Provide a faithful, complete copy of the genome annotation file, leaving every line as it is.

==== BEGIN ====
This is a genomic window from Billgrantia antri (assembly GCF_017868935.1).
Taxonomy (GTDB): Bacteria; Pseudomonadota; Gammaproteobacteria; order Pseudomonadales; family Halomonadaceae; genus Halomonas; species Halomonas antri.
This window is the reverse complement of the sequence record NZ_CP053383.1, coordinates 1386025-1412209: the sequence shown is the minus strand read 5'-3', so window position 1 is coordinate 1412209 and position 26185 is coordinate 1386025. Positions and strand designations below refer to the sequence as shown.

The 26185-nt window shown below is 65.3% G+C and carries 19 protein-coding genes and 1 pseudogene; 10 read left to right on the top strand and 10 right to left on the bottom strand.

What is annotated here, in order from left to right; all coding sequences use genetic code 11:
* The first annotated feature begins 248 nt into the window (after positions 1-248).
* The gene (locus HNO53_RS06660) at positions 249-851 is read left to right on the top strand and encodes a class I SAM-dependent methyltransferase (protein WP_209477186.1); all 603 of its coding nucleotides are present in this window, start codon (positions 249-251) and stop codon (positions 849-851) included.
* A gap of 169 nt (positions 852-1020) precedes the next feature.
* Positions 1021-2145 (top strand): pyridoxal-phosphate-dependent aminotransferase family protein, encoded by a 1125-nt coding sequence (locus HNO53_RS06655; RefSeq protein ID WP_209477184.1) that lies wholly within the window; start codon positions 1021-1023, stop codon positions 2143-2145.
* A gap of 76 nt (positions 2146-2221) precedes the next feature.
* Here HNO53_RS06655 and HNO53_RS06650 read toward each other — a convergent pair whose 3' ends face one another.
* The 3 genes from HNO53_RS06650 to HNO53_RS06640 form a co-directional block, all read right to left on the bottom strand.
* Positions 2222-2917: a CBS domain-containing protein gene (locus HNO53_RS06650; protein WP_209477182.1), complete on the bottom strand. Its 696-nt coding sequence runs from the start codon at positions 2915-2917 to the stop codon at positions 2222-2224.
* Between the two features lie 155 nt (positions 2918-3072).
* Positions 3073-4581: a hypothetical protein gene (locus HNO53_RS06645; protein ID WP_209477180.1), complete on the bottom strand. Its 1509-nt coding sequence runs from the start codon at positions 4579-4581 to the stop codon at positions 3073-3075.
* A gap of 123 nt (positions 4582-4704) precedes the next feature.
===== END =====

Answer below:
This is a genomic window from Billgrantia antri (assembly GCF_017868935.1).
Taxonomy (GTDB): Bacteria; Pseudomonadota; Gammaproteobacteria; order Pseudomonadales; family Halomonadaceae; genus Halomonas; species Halomonas antri.
This window is the reverse complement of the sequence record NZ_CP053383.1, coordinates 1386025-1412209: the sequence shown is the minus strand read 5'-3', so window position 1 is coordinate 1412209 and position 26185 is coordinate 1386025. Positions and strand designations below refer to the sequence as shown.

The 26185-nt window shown below is 65.3% G+C and carries 19 protein-coding genes and 1 pseudogene; 10 read left to right on the top strand and 10 right to left on the bottom strand.

What is annotated here, in order from left to right; all coding sequences use genetic code 11:
* The first annotated feature begins 248 nt into the window (after positions 1-248).
* The gene (locus HNO53_RS06660) at positions 249-851 is read left to right on the top strand and encodes a class I SAM-dependent methyltransferase (protein WP_209477186.1); all 603 of its coding nucleotides are present in this window, start codon (positions 249-251) and stop codon (positions 849-851) included.
* A gap of 169 nt (positions 852-1020) precedes the next feature.
* Positions 1021-2145 (top strand): pyridoxal-phosphate-dependent aminotransferase family protein, encoded by a 1125-nt coding sequence (locus HNO53_RS06655; RefSeq protein ID WP_209477184.1) that lies wholly within the window; start codon positions 1021-1023, stop codon positions 2143-2145.
* A gap of 76 nt (positions 2146-2221) precedes the next feature.
* Here HNO53_RS06655 and HNO53_RS06650 read toward each other — a convergent pair whose 3' ends face one another.
* The 3 genes from HNO53_RS06650 to HNO53_RS06640 form a co-directional block, all read right to left on the bottom strand.
* Positions 2222-2917: a CBS domain-containing protein gene (locus HNO53_RS06650; protein WP_209477182.1), complete on the bottom strand. Its 696-nt coding sequence runs from the start codon at positions 2915-2917 to the stop codon at positions 2222-2224.
* Between the two features lie 155 nt (positions 2918-3072).
* Positions 3073-4581: a hypothetical protein gene (locus HNO53_RS06645; protein ID WP_209477180.1), complete on the bottom strand. Its 1509-nt coding sequence runs from the start codon at positions 4579-4581 to the stop codon at positions 3073-3075.
* A gap of 123 nt (positions 4582-4704) precedes the next feature.